search

Global notice COVID-19 Important notice
Tu Hongtao (B. 1976)
Tu Hongtao (B. 1976)

Deep and Serene

Details
Tu Hongtao (B. 1976)
Deep and Serene
oil on canvas
210 x 270 cm. (82 5/8 x 106 1/4 in.)
Painted in 2010
Literature
Hive Center For Contemporary Art, The Road Not Taken, Beijing, China (illustrated, p. 93).

Lot Essay

One of the post-1970s Chinese artists, Tu Hongtao is known for his excellent painting skills and sensitive expression of societal trends and norms. A graduate of the oil painting department of the Chinese Academy of Art, he has developed unique techniques and perspectives on colour and lines. He is skilled at depicting the physical forms, gestures and spirituality of his subject matter. Tu's images are often chaotic and contradictory, such as a weird performance on stage, a dusty and filthy city, shadowy and mysterious woods, depressing crowds, or snaking, lustful branches of trees. In his experience of the real world, society is a tangle of complexities around a chaotic pursuit of the illusion of paradise, so Tu turns to imaginary worlds for alternatives.
Deep and Serene (Lot 507) is an important recent work by Tu. The artist eschews the dramatic stage approach of focusing on particular characters and detailed plots, instead entering into a grand and empty world. He leaves behind direct observation of society to explore a more unpredictable, unforeseeable spiritual world. The green plants and quiet atmosphere deep within the painting illustrate his hope for the harmonious co-existence of man and nature, as well as the inspiration he draws from ever-changing nature. Some of the trees in the work are natives of Sichuan, the homeland of the Northern Song Dynasty writer SuShi. As they share a common hometown, the artist and writer are connected by their roots, and Tu's admiration for SuShi is reflected in his replication of his classical calligraphy. The brushstrokes and paint overlap in 'The Hidden World', creating a half-naturalistic, half-abstract image. The variations in colour, thickness and weight of paint and speed of brushwork draw the viewer into the creative process and create both a rational and sentimental mood. The viewer enters a world of serenity and tranquillity, without the noise of vehicles and horses, where one has too many emotions to put into words.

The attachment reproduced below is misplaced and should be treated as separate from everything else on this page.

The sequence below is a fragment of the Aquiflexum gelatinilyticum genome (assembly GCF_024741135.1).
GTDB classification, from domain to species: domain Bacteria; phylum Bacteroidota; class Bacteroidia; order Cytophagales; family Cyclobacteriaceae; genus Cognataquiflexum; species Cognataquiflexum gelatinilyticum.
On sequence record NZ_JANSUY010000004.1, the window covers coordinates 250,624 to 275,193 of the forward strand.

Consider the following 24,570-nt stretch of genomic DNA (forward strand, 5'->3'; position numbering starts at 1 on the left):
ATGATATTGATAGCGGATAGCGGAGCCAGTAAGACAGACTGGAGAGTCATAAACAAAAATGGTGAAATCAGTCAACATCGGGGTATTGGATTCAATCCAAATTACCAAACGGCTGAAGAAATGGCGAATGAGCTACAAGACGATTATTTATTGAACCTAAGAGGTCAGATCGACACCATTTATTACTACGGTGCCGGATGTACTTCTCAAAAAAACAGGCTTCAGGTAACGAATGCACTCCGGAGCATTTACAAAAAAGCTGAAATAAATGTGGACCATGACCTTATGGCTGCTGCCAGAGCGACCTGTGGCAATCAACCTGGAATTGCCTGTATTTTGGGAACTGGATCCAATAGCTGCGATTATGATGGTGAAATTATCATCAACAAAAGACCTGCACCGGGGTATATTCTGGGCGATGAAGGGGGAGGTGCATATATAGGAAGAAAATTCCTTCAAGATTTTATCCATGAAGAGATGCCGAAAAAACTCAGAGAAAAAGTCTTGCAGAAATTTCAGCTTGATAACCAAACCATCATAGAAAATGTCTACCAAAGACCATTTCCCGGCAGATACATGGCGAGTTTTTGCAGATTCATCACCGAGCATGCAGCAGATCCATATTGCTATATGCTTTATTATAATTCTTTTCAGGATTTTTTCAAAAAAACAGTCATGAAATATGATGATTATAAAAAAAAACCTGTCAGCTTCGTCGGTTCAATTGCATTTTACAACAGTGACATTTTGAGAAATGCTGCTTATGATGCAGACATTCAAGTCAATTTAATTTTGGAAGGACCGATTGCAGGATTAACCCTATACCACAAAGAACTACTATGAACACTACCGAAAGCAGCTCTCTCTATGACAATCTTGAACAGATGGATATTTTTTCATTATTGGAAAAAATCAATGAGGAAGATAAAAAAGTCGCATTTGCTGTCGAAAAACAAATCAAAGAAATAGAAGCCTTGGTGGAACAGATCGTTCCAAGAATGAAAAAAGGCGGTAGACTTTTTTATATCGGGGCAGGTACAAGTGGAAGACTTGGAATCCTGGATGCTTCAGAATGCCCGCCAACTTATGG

More from Asian Contemporary Art (Day Sale)

View All
View All